Tag Archives: blog

Video streaming app changing journalism

by Emily VanSchmus

Embed from Getty Images

With technology changing every day, journalists are constantly finding new ways to enhance their reporting. One of these new technological inventions is the app Periscope, an app that allows the user to live stream video online.

As the Periscope website describes the app, “A picture may be worth a thousand words, but live video can take you someplace and show you around.” Learn more about the app and how to download and use it here.

Periscope has most recently come to the public’s attention because it is being used to show the public exactly just what is going on in Baltimore.

Paul Lewis, reporter for the Guardian, reported from the streets of Baltimore with the app, letting the public see the rioting and destruction for themselves. The video can be seen on the Guardian’s website.

The media has faced controversy in the last week or so because consumers claim the reporters only show the rioters, rather than the peaceful protests that have also been going on. This criticism has led to people wondering if they aren’t getting the whole story. We, the readers, are not there to witness the actual events – we rely on the media to give us the story.

Do you see Periscope as a way for reporters to be lazy and just film, rather than report, or do you see this as a way for the media to become more transparent?

We talked a lot in class about what makes a reporter different from the average “citizen reporter.” Do you see technology like Periscope eliminating the need for online reporters since anyone can stream video through the app?

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The missing side to every story

By:Claudia Williams

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Last month, Rolling Stone released an article “A Rape on Campus: A brutal assault and struggle for justice at UVA.” It was about a violent rape that occurred on a college campus fraternity in 2012. Due to the touchy nature of the subject, the victim Jackie, asked the writer of the story, Sabrina Rubin Erdely, to refrain from speaking with her attackers and to keep names private. When the story was published, it made worldwide headlines and put the fraternity and campus into question.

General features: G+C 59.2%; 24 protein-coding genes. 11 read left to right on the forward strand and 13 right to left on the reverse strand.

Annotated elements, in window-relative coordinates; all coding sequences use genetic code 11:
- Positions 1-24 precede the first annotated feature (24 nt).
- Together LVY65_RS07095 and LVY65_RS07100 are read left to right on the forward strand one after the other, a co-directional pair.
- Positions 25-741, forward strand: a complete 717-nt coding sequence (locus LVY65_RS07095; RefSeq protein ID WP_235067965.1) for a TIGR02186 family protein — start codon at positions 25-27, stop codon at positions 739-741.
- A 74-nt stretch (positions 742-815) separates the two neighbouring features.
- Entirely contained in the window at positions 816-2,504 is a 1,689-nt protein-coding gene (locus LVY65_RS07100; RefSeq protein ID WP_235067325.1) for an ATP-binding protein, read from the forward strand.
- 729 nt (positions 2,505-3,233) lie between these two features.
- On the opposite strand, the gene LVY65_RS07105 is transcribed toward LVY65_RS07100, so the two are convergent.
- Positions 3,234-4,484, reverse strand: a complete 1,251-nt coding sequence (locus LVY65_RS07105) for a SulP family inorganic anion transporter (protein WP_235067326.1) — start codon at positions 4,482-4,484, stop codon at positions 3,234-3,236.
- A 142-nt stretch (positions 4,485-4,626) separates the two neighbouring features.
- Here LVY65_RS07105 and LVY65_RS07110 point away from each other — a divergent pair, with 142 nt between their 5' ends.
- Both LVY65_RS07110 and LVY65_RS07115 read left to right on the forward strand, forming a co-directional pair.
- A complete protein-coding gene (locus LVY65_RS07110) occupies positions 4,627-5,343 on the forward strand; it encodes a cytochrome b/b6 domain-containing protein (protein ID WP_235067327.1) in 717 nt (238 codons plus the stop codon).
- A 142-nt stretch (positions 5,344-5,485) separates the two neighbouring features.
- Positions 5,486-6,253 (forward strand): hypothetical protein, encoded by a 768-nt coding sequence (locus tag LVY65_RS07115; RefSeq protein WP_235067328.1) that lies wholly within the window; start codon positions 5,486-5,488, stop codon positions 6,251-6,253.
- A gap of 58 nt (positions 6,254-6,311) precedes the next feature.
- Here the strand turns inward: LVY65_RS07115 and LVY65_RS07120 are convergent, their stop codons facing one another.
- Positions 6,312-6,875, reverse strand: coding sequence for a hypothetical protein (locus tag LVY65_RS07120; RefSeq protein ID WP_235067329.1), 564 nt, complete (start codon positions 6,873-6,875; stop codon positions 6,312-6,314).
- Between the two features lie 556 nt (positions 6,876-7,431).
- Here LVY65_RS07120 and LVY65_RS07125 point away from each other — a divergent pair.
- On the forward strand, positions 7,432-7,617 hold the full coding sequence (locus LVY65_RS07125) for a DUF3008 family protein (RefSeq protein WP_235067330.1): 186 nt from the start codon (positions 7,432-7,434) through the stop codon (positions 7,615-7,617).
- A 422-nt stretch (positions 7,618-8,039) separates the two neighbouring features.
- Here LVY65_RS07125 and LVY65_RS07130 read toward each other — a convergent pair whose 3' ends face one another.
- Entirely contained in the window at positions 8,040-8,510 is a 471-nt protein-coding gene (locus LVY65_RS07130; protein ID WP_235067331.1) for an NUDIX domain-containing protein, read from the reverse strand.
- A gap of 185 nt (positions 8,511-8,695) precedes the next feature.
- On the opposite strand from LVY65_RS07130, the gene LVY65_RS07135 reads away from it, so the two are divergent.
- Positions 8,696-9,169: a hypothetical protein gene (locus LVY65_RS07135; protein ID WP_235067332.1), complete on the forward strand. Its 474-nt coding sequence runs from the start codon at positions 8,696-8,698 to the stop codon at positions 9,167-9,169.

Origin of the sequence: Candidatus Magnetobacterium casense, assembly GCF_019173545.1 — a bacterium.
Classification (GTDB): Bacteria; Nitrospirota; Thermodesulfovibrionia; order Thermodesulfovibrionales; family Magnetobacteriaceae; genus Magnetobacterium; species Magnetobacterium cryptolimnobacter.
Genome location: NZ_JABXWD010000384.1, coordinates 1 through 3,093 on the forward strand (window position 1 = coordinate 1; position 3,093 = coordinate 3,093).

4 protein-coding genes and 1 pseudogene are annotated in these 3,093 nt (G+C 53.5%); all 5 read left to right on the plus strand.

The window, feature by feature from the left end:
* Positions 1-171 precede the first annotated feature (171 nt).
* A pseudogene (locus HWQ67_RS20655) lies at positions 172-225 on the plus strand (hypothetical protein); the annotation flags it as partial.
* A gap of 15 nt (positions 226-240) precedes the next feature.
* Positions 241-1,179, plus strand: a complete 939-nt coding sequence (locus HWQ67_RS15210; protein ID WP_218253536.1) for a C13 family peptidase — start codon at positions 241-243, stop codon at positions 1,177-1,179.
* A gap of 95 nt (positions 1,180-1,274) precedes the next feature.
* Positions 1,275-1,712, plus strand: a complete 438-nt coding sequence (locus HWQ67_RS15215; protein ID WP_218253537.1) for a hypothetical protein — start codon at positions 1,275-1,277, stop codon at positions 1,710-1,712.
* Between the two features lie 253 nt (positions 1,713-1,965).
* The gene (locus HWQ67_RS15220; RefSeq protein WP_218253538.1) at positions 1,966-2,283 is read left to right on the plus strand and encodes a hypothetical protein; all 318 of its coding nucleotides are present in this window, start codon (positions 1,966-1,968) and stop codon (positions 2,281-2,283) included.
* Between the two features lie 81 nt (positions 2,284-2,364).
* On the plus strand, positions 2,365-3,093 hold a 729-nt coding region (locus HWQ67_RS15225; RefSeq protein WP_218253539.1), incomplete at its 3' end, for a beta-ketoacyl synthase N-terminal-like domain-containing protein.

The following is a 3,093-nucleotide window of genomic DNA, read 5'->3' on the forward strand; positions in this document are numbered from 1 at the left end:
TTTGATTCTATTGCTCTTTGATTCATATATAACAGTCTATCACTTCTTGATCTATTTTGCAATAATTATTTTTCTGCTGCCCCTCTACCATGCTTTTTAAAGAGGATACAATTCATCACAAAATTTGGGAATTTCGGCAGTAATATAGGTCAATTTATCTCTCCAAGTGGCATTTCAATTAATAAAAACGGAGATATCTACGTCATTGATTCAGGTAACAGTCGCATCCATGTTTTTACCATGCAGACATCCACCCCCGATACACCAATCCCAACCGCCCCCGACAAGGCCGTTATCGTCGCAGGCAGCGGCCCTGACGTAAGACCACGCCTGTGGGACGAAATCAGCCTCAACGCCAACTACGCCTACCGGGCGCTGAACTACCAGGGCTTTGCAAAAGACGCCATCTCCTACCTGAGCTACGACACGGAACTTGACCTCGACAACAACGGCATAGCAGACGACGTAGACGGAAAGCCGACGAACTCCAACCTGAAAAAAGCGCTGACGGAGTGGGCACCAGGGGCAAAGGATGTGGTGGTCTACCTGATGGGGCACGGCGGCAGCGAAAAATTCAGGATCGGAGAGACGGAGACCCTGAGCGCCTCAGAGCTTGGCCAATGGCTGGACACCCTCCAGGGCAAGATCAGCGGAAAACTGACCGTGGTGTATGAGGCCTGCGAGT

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Female journalists combat sexist comments

Posted by Rylee Maxwell

“Now that I don’t have to worry about you quoting me, I can hit on you.”

Photo on 2013-03-03 at 17.21 #2Following up on Women’s Bylinesand The Media Gender Gap, which speak to the prevalence of men in journalism, a new Tumblr blog has surfaced that catalogs all of the sexist comments directed at female journalists, including the one above.

The blog, “Said to Lady Journos,” was created in order to give female journalists a place to submit and share stories, as well as comment on similar situations, according to Poynter. Continue reading

Use J-term to make an online portfolio

post by Lindsay Susla

If you’re not planning to take a class this J-term, you may be unsure what to do with the six weeks off school looming ahead of us.  Use that time to learn a new skill, update your resume, or make a website or blog to showcase your writing clips and portfolio.  When it comes time to apply for internships, you will be glad to have this fabulous way to showcase the work you’ve done, as well as show off your web and technology skills.

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Here are a few links to help you get started on a portfolio website: Continue reading

DSM Band Bombshell: Local Music Journalism